How are French emperor Napoleon Bonaparte, the ill-fated Louis XVI of France and Queen Marie-Antoinette linked to the Seychelles? And have you heard of a stolen stone?
Find out more interesting and intriguing historical facts about the island nation – all happening in September – through this week’s Buzz.
September 4, 1801
Thirty-eight deportees arrive on La Digue Island from France on board the ship ‘La Flèche’. They were the second batch of Jacobin terrorists that had planned to assassinate Napoleon Bonaparte on December 24, 1800, to arrive on the islands. The first batch came to the islands on July 12, the same year.
(Jacques Louis David, Wikipedia) Photo License: CC0
September 6, 1935
The first issue of L’Action Catholique, the organ of the Catholic Church came out. Printed by the Clarion Press, the paper’s proprietor and editor was Marcel Lemarchand. It cost 5 cents.
In 1957, the name of the paper was changed to L’echo des Iles. 3,000 copies of this first issue were distributed. The Roman Catholic paper is still being printed today and comes out on a fortnightly basis.
The British General Charles Gordon arrived at Mahé aboard Godavéry, to assess the defensive measures of the Seychelles Islands in the event of an enemy attack.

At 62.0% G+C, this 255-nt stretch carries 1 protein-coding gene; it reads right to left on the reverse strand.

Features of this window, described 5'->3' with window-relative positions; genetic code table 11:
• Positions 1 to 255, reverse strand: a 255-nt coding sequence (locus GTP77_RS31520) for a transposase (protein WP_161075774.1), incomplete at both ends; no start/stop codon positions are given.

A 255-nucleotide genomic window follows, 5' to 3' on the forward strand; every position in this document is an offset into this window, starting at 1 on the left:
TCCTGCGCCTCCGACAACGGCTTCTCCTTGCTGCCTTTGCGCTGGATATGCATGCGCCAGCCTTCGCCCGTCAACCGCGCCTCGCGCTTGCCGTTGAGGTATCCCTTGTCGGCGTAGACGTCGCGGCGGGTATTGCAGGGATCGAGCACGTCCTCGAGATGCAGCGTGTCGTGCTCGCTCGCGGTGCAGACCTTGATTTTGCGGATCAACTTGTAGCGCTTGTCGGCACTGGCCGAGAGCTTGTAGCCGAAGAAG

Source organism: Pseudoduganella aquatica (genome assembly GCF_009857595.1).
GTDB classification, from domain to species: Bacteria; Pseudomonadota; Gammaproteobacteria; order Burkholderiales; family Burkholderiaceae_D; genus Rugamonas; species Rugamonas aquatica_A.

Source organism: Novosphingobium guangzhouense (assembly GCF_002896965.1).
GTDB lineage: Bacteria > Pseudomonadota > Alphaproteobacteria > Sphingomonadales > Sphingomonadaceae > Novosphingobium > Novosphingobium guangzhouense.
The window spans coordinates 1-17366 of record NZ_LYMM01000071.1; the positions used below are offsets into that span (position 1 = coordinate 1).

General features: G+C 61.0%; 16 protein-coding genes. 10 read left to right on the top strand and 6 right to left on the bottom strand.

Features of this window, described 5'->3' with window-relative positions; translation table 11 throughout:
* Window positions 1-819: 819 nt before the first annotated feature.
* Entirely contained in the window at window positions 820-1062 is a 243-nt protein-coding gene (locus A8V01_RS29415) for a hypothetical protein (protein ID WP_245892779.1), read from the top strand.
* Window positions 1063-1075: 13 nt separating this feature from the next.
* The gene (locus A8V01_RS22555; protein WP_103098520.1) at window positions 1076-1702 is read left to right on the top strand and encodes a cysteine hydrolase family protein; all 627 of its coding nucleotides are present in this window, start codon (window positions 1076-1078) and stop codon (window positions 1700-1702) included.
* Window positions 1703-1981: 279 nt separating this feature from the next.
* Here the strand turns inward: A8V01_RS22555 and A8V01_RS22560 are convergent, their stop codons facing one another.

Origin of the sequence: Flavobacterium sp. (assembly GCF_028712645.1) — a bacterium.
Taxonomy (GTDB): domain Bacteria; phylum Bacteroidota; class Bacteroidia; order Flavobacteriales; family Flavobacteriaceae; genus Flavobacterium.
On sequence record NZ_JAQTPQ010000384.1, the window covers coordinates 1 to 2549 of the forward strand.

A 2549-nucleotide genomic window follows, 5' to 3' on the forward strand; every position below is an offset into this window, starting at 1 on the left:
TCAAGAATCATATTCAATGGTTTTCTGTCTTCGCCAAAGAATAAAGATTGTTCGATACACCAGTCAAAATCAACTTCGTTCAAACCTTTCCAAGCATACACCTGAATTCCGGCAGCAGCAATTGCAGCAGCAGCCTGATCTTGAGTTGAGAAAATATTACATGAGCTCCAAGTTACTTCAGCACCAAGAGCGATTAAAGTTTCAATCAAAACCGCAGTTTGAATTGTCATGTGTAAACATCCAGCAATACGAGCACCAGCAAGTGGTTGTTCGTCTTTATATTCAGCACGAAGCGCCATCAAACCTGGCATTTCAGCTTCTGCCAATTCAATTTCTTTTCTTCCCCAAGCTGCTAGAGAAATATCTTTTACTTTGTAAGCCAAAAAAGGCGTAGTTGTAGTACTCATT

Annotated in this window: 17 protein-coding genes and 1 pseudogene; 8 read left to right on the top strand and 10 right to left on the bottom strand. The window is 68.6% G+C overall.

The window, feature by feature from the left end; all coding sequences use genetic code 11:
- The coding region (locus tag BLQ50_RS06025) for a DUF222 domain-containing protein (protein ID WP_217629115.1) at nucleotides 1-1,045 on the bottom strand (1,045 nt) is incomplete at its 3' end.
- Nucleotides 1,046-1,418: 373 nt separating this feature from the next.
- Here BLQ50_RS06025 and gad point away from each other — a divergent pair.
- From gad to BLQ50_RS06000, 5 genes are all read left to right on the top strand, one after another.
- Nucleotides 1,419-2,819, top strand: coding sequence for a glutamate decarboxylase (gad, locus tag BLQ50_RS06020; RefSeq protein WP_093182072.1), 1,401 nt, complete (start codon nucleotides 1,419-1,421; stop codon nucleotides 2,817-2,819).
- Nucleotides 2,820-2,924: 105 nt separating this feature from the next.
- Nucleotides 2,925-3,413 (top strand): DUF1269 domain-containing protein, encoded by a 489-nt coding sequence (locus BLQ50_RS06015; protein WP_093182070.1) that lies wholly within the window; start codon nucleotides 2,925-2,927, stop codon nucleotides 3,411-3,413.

Gordon promulgated a facetious theory (I have tried to simplify – promoted a funny theory) that the Vallée de Mai on Praslin and the Coco de Mer palm is the Garden of Eden and The Tree of Knowledge mention in Genesis 2:9, 17; 3:6.
The Radio Seychelles made its first-ever live broadcast, and that was of a cross country cycle race.
For the sport cycle and standard cycle, Joseph Moses won in the sport cycle category taking 56 minutes to complete the 14-mile course. The standard cycle category was won by Joseph Azémia in 51 minutes.
Louis Poiret, a 70-year-old planter of French origin died on Mahé. When he arrived in Seychelles in 1804, he claimed to be the Dauphin, the son of the ill-fated Louis XVI of France and Queen Marie-Antoinette.
Poiret first stayed on the outer island of Ile Poivre and later moved to Cap Ternay – in the west of the main island.